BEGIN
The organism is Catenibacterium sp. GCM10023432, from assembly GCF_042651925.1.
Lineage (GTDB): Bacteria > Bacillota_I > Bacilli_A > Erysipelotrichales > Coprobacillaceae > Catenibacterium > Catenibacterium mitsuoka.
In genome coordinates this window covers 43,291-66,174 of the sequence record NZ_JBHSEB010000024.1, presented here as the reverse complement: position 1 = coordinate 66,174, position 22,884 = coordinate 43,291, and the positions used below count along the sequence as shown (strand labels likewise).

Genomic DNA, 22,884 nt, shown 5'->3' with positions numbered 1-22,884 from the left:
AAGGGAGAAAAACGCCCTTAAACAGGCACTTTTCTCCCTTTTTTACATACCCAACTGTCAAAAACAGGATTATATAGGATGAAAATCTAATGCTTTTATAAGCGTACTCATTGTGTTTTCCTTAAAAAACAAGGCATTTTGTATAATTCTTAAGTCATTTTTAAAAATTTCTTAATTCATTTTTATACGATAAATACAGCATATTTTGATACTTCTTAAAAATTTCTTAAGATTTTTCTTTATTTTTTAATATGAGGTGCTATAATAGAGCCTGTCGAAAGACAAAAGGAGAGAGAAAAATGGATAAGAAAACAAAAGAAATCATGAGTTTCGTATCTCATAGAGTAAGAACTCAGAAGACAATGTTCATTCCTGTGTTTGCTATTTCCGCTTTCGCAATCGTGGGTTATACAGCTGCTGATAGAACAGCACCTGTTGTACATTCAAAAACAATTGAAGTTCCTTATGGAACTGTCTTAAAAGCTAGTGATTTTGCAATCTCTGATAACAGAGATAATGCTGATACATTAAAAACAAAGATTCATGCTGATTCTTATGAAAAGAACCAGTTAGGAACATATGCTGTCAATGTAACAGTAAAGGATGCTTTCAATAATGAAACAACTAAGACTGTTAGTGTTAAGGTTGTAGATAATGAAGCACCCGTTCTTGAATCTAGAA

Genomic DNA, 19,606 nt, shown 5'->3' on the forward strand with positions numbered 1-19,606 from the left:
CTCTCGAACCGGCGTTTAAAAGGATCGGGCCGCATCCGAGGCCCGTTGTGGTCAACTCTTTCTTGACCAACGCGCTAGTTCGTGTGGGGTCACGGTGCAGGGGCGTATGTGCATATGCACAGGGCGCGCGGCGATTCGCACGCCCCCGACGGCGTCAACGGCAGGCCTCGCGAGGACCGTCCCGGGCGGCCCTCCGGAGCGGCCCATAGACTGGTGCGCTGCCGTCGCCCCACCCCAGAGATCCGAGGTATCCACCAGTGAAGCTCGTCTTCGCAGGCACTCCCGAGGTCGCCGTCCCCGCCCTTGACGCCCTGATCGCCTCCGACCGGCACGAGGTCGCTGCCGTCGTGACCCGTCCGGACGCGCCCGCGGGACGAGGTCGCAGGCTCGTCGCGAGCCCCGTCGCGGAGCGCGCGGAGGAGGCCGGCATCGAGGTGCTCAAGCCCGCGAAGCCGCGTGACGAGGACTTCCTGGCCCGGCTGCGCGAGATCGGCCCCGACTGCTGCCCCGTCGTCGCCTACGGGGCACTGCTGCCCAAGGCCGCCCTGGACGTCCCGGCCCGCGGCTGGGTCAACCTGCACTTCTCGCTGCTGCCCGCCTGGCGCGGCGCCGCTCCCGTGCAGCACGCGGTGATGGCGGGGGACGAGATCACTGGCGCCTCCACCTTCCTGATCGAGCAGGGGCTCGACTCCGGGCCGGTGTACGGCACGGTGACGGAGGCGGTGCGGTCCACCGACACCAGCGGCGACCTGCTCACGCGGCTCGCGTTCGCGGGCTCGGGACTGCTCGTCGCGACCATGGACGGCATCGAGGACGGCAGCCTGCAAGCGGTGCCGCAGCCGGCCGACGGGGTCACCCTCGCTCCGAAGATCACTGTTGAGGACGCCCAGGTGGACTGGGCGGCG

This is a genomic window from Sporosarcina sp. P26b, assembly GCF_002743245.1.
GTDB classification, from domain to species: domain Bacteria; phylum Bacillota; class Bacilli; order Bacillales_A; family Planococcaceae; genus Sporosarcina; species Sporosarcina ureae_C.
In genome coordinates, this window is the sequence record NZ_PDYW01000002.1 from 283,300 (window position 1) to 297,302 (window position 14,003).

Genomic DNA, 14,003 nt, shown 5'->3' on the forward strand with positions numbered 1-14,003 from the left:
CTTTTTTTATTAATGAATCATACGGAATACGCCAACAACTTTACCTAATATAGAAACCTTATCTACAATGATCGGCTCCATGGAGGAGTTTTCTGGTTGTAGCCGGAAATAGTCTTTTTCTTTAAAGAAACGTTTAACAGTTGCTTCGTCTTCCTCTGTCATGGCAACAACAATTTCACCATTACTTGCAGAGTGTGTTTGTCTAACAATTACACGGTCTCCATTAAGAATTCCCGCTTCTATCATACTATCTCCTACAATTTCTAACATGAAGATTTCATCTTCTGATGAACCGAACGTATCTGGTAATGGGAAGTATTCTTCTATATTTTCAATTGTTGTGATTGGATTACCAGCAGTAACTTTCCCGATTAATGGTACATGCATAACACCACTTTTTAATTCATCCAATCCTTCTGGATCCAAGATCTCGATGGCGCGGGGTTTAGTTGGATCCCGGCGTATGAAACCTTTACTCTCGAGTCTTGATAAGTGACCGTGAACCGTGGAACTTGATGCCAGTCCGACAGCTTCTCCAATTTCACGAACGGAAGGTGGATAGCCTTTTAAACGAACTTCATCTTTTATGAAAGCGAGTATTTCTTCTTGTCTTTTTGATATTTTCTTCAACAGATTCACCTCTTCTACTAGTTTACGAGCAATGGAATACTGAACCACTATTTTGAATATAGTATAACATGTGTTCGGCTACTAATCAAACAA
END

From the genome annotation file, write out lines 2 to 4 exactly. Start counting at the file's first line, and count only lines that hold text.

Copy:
Lineage (GTDB): Bacteria > Bacillota_I > Bacilli_A > Erysipelotrichales > Coprobacillaceae > Catenibacterium > Catenibacterium mitsuoka.
In genome coordinates this window covers 43,291-66,174 of the sequence record NZ_JBHSEB010000024.1, presented here as the reverse complement: position 1 = coordinate 66,174, position 22,884 = coordinate 43,291, and the positions used below count along the sequence as shown (strand labels likewise).

Genomic DNA, 22,884 nt, shown 5'->3' with positions numbered 1-22,884 from the left: